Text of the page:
What is the Environmental Outlook Podcast About

“The Environmental Outlook Podcast brings our stories from across India about people battling and adapting to continuously changing environmental conditions in this era. We have been talking about living a conscious life with environmental awareness and making you think about how your tiny actions will create a global impact. We will bring the stories of the community focusing now on India and talking about what kind of emerging environmental risks are coming up and what they are doing and how can you contribute towards solving it.”

About Dimple Behal

Dimple Behal is an Urban & Regional Planner specializing in the environment. Ms. Behal was working with the Government of Odisha in India to implement the state’s urban sanitation strategy in 114 of the Urban Local Bodies of Odisha. Her work was closely associated with blackwater, solid waste management, and sanitation workers handling waste.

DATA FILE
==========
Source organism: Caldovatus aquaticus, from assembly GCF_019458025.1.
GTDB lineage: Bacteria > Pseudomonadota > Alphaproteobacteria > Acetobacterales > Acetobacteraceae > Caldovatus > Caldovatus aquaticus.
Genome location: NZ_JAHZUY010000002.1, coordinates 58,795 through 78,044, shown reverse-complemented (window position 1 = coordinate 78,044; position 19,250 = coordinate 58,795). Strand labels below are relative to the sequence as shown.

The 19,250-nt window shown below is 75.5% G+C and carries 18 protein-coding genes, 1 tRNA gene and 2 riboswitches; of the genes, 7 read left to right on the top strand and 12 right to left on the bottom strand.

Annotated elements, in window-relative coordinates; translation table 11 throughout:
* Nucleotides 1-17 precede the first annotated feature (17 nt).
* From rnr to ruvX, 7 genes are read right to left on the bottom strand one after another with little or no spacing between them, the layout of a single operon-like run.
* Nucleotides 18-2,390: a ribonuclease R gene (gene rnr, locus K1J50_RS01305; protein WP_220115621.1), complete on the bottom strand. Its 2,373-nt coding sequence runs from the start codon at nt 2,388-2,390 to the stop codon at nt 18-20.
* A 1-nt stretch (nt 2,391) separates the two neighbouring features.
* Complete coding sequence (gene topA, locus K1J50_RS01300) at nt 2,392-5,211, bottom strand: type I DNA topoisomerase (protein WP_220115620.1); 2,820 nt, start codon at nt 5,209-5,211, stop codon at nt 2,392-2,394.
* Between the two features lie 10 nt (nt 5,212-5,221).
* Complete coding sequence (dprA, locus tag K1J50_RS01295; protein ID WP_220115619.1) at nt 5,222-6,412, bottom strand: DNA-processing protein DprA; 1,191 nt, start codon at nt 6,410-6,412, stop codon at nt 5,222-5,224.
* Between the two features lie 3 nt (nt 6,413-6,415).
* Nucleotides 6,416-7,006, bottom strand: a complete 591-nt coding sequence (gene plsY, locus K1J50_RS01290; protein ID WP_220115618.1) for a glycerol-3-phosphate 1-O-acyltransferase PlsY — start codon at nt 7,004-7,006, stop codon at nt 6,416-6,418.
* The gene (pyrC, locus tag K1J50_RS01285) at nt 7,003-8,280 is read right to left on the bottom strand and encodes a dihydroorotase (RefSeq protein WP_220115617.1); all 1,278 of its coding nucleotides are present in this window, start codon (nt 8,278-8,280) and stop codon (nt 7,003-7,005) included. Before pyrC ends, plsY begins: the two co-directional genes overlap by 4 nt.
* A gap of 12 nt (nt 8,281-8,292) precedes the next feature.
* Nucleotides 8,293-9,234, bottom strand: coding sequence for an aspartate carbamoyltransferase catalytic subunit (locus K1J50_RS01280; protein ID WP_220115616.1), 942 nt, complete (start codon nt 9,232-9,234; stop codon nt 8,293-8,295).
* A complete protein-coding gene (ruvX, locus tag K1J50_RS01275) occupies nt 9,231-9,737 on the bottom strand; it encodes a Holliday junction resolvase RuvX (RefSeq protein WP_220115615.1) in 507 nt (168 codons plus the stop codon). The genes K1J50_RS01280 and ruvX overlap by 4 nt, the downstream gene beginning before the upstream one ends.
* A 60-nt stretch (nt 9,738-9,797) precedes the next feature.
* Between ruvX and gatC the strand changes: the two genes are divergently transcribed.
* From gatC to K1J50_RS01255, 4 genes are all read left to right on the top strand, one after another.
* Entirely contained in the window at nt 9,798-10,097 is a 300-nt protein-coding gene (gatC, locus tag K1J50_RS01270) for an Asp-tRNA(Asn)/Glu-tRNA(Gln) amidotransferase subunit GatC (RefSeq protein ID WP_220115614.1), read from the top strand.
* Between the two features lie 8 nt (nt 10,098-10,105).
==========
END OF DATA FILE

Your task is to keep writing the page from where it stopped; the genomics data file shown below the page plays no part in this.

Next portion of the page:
With Odisha’s population of over 43 million people, Ms. Behal’s work was critical to maintaining healthy conditions within the region. She is currently with the Government of Mumbai in waste management and urban flooding. Through her work and longstanding passion for preserving and protecting the environment in India, Ms. Behal has gained intimate knowledge and experience with the plastic crisis. She is an online environmental enthusiast and activist showing the public how she manages waste at home, how to make eco-friendly swaps for the products they use, eat vegan-friendly meals, and enjoy nature.

Additionally, Ms. Behal is a contributing writer for Down to Earth India, a magazine specializing in environmental issues in India and the world. She is the host of the Environmental Outlook podcast.

About the Author

Annmarie Hylton-Schaub, Head Marketing Strategist and Content Developer at Project Good Work, a boutique marketing group focused on helping individuals who want to launch social impact projects, charities, and change-making initiatives. The marketing group works to develop branding, marketing strategy, and content to connect clients with the people who believe what they believe so that their project and business can thrive.

If you have a passion for an unserved community, a social justice problem, or want to change minds, contact Project Good Work at ProjectGood.Work to start your project of change today.



Annmarie Hylton-Schaub

Marketing Strategist and Content Developer focused on organizations and people leading the changing social landscape. More at